Future of English Considering its Derivatives Across the World
From the time of the American revolution and onward, there has been a distinctive trend for American English and British English dialects to move away from each other. Whether taught in American English or British English, most people of either type will have little trouble understanding each other. Unlike the many dialects of China, English is a pretty ubiquitous language across the board, with a spattering of unique regional words.
This post was written by our TEFL certification graduate Jeffrey G. Please note that this blog post might not necessarily represent the beliefs or opinions of ITTT.
Rise of American Variant
The 2 most prominent English dialects were intertwined throughout their collective histories because the British were a colonizer of the empty lands of America. The colony and the mainland started together, but the dialect slowly diverged over time. Interestingly, different dialect styles were more preferred in one era and in the past in contrast to recently. British English was the world's English from 1700 to the millennium, while American English has become more robust throughout the world, including Asia.
Phonetic System Derivation
Over time many vowel sounds diverged between the two became different, like the word “map”. The British now use a flatter “A” sound like the A in “on” while American English uses a more nasal A sound like the sound in the American version of “bat”. The O sound also has a distinctive difference. For example, the Americans use the Ahh sound for the word “clock”, while the British use the O sound in the American version of “fork”. For the U sound, Americans use the sound “u:” like in ‘ewww”, while the British has a “ju” sound for words like a tube, stupid. For the O sound, Brits use a sound like the O in “otter”, while the Americans use a long O sound in the word “boat”.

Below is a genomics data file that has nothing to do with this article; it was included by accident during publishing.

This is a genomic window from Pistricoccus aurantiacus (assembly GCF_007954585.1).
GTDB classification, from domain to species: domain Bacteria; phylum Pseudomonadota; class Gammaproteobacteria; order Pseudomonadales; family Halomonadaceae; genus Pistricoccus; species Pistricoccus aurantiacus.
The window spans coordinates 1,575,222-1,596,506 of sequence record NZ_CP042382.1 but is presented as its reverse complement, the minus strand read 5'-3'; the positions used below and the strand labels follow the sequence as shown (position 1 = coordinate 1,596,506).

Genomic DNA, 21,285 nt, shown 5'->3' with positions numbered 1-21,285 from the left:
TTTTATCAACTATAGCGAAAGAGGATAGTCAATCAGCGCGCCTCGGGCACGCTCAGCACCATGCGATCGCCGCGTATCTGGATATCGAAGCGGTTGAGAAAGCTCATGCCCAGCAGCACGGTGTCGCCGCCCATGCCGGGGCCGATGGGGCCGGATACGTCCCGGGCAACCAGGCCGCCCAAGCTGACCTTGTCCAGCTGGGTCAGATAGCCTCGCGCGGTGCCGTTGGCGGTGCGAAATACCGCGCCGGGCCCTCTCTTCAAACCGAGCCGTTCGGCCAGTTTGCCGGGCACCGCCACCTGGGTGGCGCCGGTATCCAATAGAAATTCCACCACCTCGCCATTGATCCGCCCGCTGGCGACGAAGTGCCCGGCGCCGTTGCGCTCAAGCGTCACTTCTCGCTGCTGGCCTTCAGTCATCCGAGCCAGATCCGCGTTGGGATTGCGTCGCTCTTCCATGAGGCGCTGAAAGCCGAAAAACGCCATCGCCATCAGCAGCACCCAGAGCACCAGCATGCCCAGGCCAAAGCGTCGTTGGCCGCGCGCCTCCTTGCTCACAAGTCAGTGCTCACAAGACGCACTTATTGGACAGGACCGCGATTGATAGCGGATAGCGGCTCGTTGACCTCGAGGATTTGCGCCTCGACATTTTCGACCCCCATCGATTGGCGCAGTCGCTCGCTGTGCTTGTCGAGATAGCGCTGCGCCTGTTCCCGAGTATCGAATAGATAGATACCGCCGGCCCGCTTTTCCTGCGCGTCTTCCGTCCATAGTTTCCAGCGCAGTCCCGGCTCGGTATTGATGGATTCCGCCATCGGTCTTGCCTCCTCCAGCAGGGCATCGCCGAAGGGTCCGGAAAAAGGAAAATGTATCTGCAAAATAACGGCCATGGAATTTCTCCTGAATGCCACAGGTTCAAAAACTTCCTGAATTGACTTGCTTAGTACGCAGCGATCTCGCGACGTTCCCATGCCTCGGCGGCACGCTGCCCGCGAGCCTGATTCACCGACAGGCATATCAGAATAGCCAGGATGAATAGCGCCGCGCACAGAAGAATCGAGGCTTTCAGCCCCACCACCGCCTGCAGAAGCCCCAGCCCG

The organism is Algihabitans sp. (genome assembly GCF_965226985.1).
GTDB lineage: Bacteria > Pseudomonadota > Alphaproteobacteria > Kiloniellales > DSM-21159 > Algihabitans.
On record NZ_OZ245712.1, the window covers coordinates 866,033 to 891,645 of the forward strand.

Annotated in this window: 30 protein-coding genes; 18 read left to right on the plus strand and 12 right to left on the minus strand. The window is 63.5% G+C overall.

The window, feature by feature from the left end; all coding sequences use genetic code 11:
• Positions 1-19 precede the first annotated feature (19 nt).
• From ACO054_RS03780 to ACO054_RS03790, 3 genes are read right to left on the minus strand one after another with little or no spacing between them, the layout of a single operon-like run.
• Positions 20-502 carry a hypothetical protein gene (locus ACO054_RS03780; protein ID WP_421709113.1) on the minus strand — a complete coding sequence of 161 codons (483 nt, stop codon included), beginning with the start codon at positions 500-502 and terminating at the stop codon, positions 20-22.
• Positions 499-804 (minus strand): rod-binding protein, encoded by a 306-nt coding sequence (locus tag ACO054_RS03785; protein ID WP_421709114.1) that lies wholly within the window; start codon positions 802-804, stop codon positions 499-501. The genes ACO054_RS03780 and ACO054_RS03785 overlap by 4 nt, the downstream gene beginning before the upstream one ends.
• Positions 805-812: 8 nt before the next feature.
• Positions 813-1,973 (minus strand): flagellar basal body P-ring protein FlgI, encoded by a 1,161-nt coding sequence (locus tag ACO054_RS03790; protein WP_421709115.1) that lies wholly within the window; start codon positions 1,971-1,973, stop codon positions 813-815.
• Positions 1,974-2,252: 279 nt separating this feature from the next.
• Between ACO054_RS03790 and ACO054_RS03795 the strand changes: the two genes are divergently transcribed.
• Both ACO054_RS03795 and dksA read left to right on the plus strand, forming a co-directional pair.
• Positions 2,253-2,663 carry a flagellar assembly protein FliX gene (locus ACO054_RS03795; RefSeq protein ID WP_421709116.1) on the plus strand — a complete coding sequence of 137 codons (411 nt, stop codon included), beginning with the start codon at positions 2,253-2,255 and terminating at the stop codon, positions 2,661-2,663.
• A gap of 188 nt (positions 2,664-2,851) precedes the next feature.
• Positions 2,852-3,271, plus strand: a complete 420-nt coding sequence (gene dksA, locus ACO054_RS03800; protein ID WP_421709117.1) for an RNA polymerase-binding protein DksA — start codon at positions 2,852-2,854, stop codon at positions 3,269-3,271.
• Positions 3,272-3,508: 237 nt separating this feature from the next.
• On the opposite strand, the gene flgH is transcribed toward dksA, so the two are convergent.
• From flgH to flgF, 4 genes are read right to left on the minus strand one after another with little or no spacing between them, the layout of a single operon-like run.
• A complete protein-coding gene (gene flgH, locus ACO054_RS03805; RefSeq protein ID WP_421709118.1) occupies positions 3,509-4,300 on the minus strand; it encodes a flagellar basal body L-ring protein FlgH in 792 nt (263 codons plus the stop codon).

Word endings like, bury, berry, ery pretty much sound the same when a Brit ends a word with one, like “ery”. However, an Americans sound different on each of these endings, like eri, airy, ury. Also, the quintessential British sound for the “een” sound is a giveaway, pronounced like “bean”, while “bin” by Americans. Overall there is more slurring of vowels sounds in British English than American English. But these are all generalizations about the differences. Because in America and Britain there are many different regional dialects.
Common American Dialect
In the United States, the National recognized dialect for speaking is the Midwest dialect. This is a dialect that most newscasters use and uses a more nasal “a” and crisp consonants. With little variations, the Midwest dialect is spoken in the upper midwest, NYC, Pacific Northwest and parts of California. Heading to the south opens up a more twangy “country” dialect. This dialect has softer vowel sound and slurred or missing consonants. Example, You all vs Y’all. It is very distinctive and can be easily picked up by most English speakers. This dialect encompasses the Southeast United States. While, the Southwest has a mixture of southern dialect, not as strong as the Southeast. It is crisper than the southern dialect with less slurring. Think of Texas. That is it.
Coexistence of British Dialects